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Hidden from History? Feminist Historians Fight Back

Questions to ponder whilst you read…

  • Were feminist historians successful in changing the discipline of history?
  • Was the shift from ‘women’s history’ to ‘gender history’ a feminist move?
  • How have feminist historians re-shaped our understandings of class in history?
  • What do historians mean when they say that ‘gender is a category of historical analysis’?

 

Core Reading
D.L. Dworkin, ‘Remaking the British Working Class: Sonya Rose and Feminist History’, in P. Levine & S.R. Grayzel (eds.), Gender, Labour, War and Empire : Essays on Modern Britain (2009)

G. Bock, ‘Women’s History and the History of Gender: Aspects of an International Debate’, Gender and History, 1 (1989)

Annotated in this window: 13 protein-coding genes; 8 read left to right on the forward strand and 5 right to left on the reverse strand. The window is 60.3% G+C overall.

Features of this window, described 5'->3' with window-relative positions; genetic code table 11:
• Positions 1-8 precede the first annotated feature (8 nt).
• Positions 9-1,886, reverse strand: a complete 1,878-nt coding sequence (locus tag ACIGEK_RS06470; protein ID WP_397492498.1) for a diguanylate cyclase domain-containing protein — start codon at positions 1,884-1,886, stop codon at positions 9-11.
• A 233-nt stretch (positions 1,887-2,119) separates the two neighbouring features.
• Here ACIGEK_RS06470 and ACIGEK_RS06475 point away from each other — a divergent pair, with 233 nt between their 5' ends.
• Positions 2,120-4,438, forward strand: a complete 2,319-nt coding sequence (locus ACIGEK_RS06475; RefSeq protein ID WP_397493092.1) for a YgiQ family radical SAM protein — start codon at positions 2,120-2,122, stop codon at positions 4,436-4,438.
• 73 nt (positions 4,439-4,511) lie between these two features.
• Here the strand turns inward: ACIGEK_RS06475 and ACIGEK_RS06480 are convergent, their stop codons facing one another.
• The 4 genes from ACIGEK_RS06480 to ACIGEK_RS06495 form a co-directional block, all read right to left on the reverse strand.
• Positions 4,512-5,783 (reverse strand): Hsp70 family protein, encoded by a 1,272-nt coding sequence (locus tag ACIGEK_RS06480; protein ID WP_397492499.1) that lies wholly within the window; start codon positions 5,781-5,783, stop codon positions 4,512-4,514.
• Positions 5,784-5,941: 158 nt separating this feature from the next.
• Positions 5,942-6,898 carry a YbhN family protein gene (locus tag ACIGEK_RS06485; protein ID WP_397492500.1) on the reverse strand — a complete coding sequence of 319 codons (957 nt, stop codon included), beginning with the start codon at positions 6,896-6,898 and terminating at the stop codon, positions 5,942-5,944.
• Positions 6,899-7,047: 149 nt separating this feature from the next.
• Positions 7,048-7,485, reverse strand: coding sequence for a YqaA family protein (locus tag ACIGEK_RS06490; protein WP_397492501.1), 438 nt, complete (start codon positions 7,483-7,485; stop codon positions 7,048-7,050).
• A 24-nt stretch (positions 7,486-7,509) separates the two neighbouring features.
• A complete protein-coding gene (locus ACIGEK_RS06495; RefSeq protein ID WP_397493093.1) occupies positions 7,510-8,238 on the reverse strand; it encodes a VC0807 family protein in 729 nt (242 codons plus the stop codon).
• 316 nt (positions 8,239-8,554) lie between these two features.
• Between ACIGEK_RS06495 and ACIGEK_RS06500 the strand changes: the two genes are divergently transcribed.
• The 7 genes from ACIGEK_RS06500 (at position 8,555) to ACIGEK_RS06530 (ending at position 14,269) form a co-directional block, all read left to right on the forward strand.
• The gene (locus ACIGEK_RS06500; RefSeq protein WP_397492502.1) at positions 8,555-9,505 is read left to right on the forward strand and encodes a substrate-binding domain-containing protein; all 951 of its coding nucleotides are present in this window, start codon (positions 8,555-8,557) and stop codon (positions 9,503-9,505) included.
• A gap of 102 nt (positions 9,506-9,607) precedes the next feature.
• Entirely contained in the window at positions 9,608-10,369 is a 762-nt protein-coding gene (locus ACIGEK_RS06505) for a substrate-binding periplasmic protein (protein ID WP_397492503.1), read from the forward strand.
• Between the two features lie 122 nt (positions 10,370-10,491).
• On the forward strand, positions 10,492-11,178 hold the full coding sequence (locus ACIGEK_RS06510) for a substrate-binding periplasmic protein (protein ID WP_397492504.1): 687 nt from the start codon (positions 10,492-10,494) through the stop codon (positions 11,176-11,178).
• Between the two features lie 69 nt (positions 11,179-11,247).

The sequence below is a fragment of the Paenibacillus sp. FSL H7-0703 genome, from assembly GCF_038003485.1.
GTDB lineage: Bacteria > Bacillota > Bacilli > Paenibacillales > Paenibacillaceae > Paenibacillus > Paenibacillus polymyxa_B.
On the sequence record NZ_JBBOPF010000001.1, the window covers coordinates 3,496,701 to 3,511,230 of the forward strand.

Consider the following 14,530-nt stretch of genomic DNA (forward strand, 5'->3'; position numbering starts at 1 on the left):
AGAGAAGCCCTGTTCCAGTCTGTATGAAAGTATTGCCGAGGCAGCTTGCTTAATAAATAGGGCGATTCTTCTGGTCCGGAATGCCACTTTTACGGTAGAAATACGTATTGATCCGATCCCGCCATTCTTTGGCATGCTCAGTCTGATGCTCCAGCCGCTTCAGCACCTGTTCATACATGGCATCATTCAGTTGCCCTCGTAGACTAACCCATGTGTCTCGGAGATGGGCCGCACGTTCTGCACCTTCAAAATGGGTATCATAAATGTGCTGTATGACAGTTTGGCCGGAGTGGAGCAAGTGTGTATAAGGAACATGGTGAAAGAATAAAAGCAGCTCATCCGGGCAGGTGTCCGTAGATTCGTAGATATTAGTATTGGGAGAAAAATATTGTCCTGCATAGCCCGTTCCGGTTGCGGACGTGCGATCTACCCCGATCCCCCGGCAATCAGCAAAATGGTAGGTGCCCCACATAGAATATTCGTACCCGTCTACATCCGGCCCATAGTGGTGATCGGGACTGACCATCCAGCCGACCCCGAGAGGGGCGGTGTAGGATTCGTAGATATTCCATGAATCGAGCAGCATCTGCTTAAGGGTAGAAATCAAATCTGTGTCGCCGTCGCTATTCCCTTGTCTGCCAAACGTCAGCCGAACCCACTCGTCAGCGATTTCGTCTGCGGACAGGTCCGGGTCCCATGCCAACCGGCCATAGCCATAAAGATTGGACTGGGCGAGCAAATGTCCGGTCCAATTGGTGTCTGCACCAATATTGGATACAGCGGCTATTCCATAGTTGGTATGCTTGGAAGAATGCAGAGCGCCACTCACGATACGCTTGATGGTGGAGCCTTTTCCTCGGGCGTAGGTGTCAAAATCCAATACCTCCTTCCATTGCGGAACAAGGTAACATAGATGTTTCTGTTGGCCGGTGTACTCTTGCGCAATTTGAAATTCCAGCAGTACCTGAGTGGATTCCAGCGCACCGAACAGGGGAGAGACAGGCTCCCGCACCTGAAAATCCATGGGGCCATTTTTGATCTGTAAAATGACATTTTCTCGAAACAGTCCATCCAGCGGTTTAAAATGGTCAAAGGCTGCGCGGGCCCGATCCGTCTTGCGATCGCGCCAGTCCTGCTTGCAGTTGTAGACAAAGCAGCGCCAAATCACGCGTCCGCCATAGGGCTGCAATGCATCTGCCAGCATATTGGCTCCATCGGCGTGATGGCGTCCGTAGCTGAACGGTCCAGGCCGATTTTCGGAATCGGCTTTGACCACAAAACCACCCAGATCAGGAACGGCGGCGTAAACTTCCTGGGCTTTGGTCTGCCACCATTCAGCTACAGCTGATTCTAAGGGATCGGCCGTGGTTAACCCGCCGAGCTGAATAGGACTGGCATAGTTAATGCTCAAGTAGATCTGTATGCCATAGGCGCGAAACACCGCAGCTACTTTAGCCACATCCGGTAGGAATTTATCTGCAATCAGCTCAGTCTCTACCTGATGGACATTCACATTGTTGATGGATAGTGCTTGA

Further Reading

Laura Lee Downs, 'If "Woman" Is Just an Empty Category Then Why Am I Afraid to Walk Alone at Night? Identity Politics Meets the Post-Modern Subject', Comparative Studies in Society and History 35:2 (April 1993), 414-437.[A provocative and controversial intervention into the debate which helps to understand why some people felt so strongly against the shift to gender history]

J. Scott, Gender: A Useful Category of Historical Analysis’, The American Historical Review, 91:5 (Dec, 1986), 1053-1075

L.L. Downs, ‘From Women’s History to Gender History’, in S. Berger, H. Feldner and K. Passmore (eds.)., Writing History: Theory and Practice (2003)

Joan Scott, Gender and the Politics of History (1988), esp. chs.1-2.

S.O. Rose, ‘Gender at Work. Sex, Class, and Industrial Capitalism’, History Workshop 21:1 (1986), 113-132

A. Clark, The Struggle for the Breeches: Gender and the Making of the British Working Class (1995) [Introduction]

K. Cowman, ‘"Carrying on a Long Tradition" : Second-Wave Presentations of First-Wave Feminism in Spare Rib c. 1972—80’, European Journal of Women’s Studies 17:3 (2010) 193-210